Best Practices For Building Your GroundSource Community
After you’ve signed up for your account and acquired your unique GroundSource phone number, check out this guide to cultivating your GroundSource community.
Identify your Stakeholders
No, we don’t mean investors. Or vampire hunters.
By “stakeholders,” we mean the community members you want to engage — the people who have a stake in an issue or a story you’re working on.
Before you do anything else, answer these questions:
- Who are you trying to reach? Is it a specific demographic, i.e. low-income single mothers? Is it anyone who cares to share? Are they already connected with your organization? Are they people who have never heard of you?
- What do you think will motivate your community to answer your questions? Are they excited to chime in on a topic they care about? Are they frustrated their voice isn’t being heard? Flattered that you want to broadcast their ideas? Remember: this question is not about why you think they should answer; it’s about what’s in it for them.
- What are the barriers to answering your questions? Are your community members likely to be time-crunched? Distrustful of media? Suspicious of outsiders? Are there clear benefits to responding, and do they outweigh any risks of giving their number to a stranger?
Once you’ve figured out who you want to reach, you need to put out a message that motivates them to respond.
Craft your message
In an ideal world, you could simply post your GroundSource phone number, and everyone would text into the conversation out of the goodness of their hearts.
In reality, you need to provide some solid reasons for people to text the GroundSource number you post.
Here are a few themes you can draw on to make people jump from “I see this number” to “I will text this number.” We’ve provided some sample “prompts,” meaning messages that you use to motivate people to enter the conversation.
Sample prompt: “We need to hear from YOU”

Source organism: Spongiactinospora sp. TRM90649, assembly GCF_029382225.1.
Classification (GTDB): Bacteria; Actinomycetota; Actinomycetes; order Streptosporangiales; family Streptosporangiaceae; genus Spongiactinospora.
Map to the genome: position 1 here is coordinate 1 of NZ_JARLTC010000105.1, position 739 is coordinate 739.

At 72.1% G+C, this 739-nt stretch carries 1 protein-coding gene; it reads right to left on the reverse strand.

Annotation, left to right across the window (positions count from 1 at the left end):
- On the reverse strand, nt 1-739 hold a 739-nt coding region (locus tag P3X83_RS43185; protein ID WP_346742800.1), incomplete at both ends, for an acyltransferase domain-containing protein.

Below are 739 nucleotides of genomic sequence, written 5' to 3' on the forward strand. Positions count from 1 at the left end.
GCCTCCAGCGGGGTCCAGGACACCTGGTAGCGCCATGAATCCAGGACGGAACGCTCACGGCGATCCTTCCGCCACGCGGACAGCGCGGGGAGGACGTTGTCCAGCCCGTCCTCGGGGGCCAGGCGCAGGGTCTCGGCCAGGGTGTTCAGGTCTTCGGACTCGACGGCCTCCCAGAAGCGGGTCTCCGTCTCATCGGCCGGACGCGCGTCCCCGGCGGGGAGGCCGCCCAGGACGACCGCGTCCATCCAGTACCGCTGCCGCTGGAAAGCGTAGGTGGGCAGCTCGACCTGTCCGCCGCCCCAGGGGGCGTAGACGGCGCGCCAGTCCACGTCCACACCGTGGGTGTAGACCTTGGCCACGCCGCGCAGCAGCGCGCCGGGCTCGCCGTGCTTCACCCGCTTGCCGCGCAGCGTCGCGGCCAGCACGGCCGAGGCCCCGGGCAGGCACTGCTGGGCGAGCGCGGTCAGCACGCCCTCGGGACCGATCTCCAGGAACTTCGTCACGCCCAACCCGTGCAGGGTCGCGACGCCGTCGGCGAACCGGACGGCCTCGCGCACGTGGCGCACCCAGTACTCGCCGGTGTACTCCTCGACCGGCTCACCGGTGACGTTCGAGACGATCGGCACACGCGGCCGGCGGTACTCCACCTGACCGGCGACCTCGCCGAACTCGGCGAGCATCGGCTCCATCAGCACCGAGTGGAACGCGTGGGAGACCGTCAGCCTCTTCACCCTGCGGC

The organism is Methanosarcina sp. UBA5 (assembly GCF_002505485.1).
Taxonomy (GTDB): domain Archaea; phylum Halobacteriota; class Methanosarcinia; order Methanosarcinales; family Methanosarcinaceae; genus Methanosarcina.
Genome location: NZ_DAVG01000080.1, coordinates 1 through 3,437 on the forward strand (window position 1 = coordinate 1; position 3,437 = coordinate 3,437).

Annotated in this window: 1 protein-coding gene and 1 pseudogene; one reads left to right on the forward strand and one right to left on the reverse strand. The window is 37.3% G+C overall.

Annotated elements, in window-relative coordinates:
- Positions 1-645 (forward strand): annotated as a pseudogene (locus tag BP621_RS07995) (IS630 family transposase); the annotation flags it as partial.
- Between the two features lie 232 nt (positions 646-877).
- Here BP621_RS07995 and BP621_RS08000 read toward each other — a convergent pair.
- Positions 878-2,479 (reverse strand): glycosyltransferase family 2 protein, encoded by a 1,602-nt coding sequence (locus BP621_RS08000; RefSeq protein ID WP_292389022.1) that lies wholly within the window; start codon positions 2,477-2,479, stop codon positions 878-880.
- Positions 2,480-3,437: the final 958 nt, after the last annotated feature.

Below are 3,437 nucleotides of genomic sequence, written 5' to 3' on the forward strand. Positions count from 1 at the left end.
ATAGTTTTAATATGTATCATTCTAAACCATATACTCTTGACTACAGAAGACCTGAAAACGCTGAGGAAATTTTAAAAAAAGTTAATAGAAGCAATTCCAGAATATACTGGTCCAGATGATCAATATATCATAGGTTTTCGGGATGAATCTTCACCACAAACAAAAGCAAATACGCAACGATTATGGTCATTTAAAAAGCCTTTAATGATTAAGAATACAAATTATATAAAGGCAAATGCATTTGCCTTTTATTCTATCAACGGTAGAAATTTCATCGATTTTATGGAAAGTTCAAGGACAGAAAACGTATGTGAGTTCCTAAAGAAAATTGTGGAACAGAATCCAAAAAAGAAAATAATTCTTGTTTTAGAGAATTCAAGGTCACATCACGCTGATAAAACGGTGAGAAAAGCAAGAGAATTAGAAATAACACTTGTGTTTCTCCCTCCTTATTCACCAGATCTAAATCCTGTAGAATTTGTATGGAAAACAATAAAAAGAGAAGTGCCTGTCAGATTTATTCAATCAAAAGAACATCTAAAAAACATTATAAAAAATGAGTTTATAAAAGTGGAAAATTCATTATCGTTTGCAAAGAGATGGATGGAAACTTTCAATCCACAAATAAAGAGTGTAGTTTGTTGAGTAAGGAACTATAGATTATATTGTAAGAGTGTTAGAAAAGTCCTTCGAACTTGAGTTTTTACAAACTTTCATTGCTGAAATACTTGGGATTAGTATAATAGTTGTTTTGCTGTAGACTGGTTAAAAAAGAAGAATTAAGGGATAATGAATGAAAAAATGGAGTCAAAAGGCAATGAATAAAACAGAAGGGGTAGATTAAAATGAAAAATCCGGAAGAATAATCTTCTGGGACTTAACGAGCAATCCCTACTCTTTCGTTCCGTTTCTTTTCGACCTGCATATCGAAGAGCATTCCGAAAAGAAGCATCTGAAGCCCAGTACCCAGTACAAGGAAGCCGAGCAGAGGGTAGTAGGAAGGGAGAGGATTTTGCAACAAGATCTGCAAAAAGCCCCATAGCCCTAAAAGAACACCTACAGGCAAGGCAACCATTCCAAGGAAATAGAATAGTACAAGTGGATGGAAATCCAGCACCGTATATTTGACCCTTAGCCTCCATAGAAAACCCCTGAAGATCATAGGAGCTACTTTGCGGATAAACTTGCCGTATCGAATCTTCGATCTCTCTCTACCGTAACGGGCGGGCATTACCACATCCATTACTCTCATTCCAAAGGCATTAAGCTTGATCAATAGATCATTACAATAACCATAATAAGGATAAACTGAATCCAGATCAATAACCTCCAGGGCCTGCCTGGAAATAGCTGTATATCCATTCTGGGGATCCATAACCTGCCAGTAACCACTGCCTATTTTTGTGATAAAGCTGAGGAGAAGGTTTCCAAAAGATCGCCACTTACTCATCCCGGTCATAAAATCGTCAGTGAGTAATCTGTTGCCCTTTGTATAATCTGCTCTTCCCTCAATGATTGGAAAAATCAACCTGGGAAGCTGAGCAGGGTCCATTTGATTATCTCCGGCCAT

What you’re telling your community: You (the community member) are the expert. Only you can help us (the organization) answer these questions. You are helping your community and improving your own life by participating.
User Example: In 2015, ProPublica kickstarted a series on “New York City’s broken rent system.” They teamed up with GroundSource to collect stories from New Yorkers on rising rents and unlawful landlords. They created these flyers and posted them all over the city, on top of sharing them on social media:
In this flyer, ProPublica asks community members to be a part of their work by helping them do an exciting job. This kind of messaging made their community feel important, valued and smart, and therefore motivated them to participate.
“Feel like your voice isn’t being heard?”
“Tired of rising rents in your city?”
What you’re telling your community: We are the people who will listen to your frustrations. Not only will we listen, we may publish them and investigate them.
“Lawmakers are about to vote on this law that affects you. What’s your take on it?”
“We are doing this project and will be collecting input until Friday.”
What you’re telling your community: This is deadline-driven. If you want to get your voice in, you need to do it right now.
4. Intrigue, fun
User Example: The Listening Post New Orleans
The Listening Post in New Orleans has inspired hundreds of people from all over New Orleans to text in using this approach. They post signs around the city with questions like “What’s for dinner?” and “Who do you love?” There’s no real context, no explanation; just a question, a number, and the name of the project.
LP NOLA has steadily built a network of sources all over the city that text in to respond to weekly questions, weigh in on big news, or just to share observations about everyday life in New Orleans.
What you’re telling your community: Here’s an outlet for your intimate thoughts, questions and observations. This will be a fun conversation that no one else is having with you.